Sunday, March 15, 2009

Trillium Lake

Friday March 7th we skied and skijored into Trillium Lake. This former swampland and meadow was turned into a 65 acre lake in 1960 by the Oregon Department of Fish and Wildlife. The first picture is from the road atop the dam. A little known historical fact is that the Oregon Trail (AKA The Barlow Trail in this area) headed North toward Summit Pass on land now under this lake. Logs were placed over the marsh to make the route possible for the pioneer wagons. Some distance North of the lake the Trail route angles left towards Summit Meadows and the Government Camp area.

Shadows on Trillium Lake

All of the old Barlow Trail in this area offers good cross-country skiing, some of it demanding, some easy. The section nowadays called The Toboggan Run features a moderately steep sharp angled twisting run, some of it still a single head-high rut left by the pioneer wagons of 130 to 170 years ago. Its a great practice run for anyone wishing to learn quick turns-on-demand with cross-country gear. The easier route down to Summit Meadows connects with the access road to the campground and hence onto the Oregon Trail. This leads to easy access to the high route along the West side of the lake, dropping down to the dam.

We took the road route from Trillium Lake Snowpark. This leads to the campground and boat ramp at the southeast edge of the lake. These are hidden in the trees on the right of the trees in the first picture. Despite being widely touted as a beginners area, Trillium Lake features a steep initial run which can be challenging in fast conditions. Today the ten inches of fresh snow over a dense snowpack was slow and easily managed. The loop around the lake is groomed regularly, and in fact was groomed while we were there in preparation for the weekend.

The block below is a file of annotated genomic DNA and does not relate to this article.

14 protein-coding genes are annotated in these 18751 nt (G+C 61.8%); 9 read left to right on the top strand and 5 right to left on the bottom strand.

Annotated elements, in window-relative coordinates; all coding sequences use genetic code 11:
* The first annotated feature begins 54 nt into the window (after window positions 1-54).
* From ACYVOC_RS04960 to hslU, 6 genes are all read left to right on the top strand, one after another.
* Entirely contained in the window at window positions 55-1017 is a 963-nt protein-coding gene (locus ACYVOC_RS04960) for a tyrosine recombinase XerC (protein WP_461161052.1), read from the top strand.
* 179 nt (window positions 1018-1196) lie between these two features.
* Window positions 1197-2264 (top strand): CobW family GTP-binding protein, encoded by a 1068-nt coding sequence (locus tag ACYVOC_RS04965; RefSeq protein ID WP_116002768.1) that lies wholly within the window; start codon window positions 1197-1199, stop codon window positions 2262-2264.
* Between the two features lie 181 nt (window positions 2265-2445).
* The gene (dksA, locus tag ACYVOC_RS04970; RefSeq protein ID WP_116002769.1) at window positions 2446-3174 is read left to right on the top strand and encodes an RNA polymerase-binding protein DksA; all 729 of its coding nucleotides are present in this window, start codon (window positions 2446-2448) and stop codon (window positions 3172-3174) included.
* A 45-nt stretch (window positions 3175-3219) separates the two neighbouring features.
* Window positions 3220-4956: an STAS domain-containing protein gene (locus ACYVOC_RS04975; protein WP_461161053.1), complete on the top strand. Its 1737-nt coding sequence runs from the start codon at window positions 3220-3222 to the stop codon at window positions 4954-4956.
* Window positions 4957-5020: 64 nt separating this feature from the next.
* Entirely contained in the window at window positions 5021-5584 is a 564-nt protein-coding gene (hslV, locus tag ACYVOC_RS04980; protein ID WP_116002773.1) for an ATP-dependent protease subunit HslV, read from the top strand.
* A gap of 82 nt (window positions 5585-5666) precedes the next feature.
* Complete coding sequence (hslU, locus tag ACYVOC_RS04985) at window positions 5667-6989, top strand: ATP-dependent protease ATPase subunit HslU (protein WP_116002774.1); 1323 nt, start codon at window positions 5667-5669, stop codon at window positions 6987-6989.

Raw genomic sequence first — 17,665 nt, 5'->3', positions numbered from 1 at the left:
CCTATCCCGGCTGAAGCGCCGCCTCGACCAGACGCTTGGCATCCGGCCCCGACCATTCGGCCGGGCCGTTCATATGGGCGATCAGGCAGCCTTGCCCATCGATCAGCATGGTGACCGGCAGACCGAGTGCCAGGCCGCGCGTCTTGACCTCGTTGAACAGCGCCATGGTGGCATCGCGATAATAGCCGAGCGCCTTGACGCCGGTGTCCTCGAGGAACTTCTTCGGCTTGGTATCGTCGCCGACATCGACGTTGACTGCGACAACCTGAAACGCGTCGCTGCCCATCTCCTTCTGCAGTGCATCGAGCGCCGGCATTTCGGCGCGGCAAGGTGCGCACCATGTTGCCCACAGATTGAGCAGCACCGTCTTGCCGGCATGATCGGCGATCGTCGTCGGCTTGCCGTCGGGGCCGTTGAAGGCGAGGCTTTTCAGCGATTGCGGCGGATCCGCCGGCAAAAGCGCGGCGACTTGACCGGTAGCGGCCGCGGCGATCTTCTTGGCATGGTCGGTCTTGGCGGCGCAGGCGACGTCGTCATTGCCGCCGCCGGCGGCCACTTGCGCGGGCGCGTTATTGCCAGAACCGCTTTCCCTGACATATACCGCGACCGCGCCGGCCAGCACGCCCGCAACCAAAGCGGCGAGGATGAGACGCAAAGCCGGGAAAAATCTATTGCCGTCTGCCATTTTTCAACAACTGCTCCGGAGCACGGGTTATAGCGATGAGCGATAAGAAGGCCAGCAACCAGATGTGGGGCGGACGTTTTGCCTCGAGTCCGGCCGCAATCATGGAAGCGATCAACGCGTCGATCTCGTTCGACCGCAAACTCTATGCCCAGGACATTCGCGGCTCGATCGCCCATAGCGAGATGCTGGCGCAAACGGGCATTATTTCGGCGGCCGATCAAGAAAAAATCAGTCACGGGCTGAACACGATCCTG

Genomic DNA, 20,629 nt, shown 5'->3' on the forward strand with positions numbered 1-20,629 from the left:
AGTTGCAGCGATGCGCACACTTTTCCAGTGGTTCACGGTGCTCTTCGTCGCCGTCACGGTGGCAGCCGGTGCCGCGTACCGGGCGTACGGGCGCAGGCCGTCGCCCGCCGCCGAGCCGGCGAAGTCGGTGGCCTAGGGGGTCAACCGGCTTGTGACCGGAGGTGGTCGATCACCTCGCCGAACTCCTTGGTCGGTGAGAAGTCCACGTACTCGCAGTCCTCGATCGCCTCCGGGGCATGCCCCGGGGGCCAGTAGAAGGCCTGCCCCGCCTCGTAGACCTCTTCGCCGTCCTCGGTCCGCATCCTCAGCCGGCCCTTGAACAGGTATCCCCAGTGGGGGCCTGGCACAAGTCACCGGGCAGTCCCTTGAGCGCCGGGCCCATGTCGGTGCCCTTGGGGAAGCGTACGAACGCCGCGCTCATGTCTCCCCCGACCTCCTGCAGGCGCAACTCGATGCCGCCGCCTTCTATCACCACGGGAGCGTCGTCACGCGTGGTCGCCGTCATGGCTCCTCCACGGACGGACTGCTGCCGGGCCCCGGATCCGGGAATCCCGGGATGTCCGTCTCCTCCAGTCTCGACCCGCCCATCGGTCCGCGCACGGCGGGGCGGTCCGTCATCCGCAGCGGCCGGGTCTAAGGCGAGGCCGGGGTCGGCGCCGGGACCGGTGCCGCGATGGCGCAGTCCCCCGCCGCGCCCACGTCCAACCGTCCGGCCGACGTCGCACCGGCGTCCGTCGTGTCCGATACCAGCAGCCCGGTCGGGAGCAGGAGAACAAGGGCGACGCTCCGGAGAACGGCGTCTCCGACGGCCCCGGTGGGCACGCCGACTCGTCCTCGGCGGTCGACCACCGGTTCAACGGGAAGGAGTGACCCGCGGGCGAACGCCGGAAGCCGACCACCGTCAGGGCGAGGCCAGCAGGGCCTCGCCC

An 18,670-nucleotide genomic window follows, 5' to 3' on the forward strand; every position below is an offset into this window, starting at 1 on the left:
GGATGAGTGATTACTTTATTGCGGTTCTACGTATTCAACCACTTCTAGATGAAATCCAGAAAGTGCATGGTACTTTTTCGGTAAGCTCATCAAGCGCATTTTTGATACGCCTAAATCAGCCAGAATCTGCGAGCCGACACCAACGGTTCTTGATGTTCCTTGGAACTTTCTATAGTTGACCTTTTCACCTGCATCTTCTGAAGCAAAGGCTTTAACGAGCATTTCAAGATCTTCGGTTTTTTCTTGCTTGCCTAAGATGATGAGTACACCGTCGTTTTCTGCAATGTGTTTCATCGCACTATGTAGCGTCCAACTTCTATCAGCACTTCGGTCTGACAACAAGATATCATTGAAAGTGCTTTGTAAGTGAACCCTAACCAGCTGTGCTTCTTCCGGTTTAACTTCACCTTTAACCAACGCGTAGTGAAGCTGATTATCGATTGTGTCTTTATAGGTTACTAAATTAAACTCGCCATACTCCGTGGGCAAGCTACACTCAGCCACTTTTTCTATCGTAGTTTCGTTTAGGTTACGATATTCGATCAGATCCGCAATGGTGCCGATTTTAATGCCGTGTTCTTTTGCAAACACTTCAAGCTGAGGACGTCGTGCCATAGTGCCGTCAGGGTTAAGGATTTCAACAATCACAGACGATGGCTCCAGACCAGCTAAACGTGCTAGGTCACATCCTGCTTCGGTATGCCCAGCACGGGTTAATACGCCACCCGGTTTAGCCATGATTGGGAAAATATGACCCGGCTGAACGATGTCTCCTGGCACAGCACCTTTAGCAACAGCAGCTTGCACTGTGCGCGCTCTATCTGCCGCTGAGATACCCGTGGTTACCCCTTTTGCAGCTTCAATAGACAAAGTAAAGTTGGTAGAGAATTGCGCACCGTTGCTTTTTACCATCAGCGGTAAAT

Trillium Lake Skiers

The grooming is great for skijoring. Let the dogs run to the bottom of that initial hill, and then hook them up. The terrain around the lake is easy to moderate and well within the ability of a trained skijoring dog.

This area with its large parking area sees quite a bit of use. Years ago this was primarily a cross-country area. More recently the slower sport of snow-shoeing has become very common here as elsewhere. Skijoring is the newest variation and is rarely seen. I thought I spotted one on this trip but it turned out to be someone holding their young brittany spaniel on a leash. Most dogs love the snow. Overheating is their great foe and the cold mountain temperatures and snowpack is to their advantage during exercise. Temperatures started out in the low 20’s f. and rose only a little. Trees in bright sun dripped a little but the forest remained snow-covered.